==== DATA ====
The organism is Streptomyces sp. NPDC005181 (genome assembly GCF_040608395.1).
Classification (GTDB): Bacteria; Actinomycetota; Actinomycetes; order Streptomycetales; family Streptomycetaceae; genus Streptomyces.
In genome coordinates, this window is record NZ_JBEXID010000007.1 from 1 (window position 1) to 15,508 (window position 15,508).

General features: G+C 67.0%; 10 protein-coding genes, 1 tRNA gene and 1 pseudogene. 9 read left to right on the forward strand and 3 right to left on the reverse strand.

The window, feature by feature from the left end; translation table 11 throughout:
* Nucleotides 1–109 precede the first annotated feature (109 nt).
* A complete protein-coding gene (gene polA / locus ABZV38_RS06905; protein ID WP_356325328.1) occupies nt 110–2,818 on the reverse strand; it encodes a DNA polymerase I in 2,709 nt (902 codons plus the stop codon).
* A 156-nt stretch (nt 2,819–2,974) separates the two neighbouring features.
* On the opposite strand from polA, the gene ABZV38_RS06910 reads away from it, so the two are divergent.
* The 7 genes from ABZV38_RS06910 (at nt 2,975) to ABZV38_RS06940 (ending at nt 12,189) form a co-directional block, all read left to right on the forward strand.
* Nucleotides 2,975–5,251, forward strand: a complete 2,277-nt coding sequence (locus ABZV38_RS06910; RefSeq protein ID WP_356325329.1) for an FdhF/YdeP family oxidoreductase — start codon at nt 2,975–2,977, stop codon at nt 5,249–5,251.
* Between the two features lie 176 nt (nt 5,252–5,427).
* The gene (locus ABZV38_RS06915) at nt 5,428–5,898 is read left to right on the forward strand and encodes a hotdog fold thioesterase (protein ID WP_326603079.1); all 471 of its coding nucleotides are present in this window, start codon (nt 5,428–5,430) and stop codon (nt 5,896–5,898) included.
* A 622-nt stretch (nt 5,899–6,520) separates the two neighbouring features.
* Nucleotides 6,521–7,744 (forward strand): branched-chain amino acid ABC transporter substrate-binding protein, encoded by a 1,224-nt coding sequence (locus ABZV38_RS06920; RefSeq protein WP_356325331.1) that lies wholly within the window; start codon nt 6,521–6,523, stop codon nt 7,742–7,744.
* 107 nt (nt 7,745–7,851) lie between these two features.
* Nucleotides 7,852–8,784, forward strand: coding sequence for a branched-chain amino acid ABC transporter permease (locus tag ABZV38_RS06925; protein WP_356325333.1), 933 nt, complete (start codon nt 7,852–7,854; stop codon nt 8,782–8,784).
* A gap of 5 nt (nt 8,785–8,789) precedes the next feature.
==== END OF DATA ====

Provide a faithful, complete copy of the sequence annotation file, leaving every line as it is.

The organism is Streptomyces sp. NPDC005181 (genome assembly GCF_040608395.1).
Classification (GTDB): Bacteria; Actinomycetota; Actinomycetes; order Streptomycetales; family Streptomycetaceae; genus Streptomyces.
In genome coordinates, this window is record NZ_JBEXID010000007.1 from 1 (window position 1) to 15,508 (window position 15,508).

General features: G+C 67.0%; 10 protein-coding genes, 1 tRNA gene and 1 pseudogene. 9 read left to right on the forward strand and 3 right to left on the reverse strand.

The window, feature by feature from the left end; translation table 11 throughout:
* Nucleotides 1–109 precede the first annotated feature (109 nt).
* A complete protein-coding gene (gene polA / locus ABZV38_RS06905; protein ID WP_356325328.1) occupies nt 110–2,818 on the reverse strand; it encodes a DNA polymerase I in 2,709 nt (902 codons plus the stop codon).
* A 156-nt stretch (nt 2,819–2,974) separates the two neighbouring features.
* On the opposite strand from polA, the gene ABZV38_RS06910 reads away from it, so the two are divergent.
* The 7 genes from ABZV38_RS06910 (at nt 2,975) to ABZV38_RS06940 (ending at nt 12,189) form a co-directional block, all read left to right on the forward strand.
* Nucleotides 2,975–5,251, forward strand: a complete 2,277-nt coding sequence (locus ABZV38_RS06910; RefSeq protein ID WP_356325329.1) for an FdhF/YdeP family oxidoreductase — start codon at nt 2,975–2,977, stop codon at nt 5,249–5,251.
* Between the two features lie 176 nt (nt 5,252–5,427).
* The gene (locus ABZV38_RS06915) at nt 5,428–5,898 is read left to right on the forward strand and encodes a hotdog fold thioesterase (protein ID WP_326603079.1); all 471 of its coding nucleotides are present in this window, start codon (nt 5,428–5,430) and stop codon (nt 5,896–5,898) included.
* A 622-nt stretch (nt 5,899–6,520) separates the two neighbouring features.
* Nucleotides 6,521–7,744 (forward strand): branched-chain amino acid ABC transporter substrate-binding protein, encoded by a 1,224-nt coding sequence (locus ABZV38_RS06920; RefSeq protein WP_356325331.1) that lies wholly within the window; start codon nt 6,521–6,523, stop codon nt 7,742–7,744.
* 107 nt (nt 7,745–7,851) lie between these two features.
* Nucleotides 7,852–8,784, forward strand: coding sequence for a branched-chain amino acid ABC transporter permease (locus tag ABZV38_RS06925; protein WP_356325333.1), 933 nt, complete (start codon nt 7,852–7,854; stop codon nt 8,782–8,784).
* A gap of 5 nt (nt 8,785–8,789) precedes the next feature.